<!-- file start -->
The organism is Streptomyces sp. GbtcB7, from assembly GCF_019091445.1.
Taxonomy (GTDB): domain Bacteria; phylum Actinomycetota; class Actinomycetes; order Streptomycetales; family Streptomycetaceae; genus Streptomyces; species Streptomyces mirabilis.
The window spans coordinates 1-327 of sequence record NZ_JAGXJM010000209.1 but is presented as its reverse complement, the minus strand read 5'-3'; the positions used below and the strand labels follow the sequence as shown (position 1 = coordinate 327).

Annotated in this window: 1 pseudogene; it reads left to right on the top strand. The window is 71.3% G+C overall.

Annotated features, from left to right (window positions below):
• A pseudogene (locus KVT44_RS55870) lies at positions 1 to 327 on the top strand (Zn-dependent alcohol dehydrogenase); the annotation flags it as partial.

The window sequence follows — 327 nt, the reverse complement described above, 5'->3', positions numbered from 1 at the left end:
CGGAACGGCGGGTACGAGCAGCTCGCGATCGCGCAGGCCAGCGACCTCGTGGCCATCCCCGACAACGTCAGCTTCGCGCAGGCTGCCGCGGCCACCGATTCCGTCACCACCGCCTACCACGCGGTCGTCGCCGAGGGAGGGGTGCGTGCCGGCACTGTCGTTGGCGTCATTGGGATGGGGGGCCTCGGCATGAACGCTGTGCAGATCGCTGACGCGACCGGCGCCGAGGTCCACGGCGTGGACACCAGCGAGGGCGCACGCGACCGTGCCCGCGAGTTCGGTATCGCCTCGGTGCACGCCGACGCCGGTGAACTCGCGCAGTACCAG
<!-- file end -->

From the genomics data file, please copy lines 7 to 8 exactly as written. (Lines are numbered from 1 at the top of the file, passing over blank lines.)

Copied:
The window sequence follows — 327 nt, the reverse complement described above, 5'->3', positions numbered from 1 at the left end:
CGGAACGGCGGGTACGAGCAGCTCGCGATCGCGCAGGCCAGCGACCTCGTGGCCATCCCCGACAACGTCAGCTTCGCGCAGGCTGCCGCGGCCACCGATTCCGTCACCACCGCCTACCACGCGGTCGTCGCCGAGGGAGGGGTGCGTGCCGGCACTGTCGTTGGCGTCATTGGGATGGGGGGCCTCGGCATGAACGCTGTGCAGATCGCTGACGCGACCGGCGCCGAGGTCCACGGCGTGGACACCAGCGAGGGCGCACGCGACCGTGCCCGCGAGTTCGGTATCGCCTCGGTGCACGCCGACGCCGGTGAACTCGCGCAGTACCAG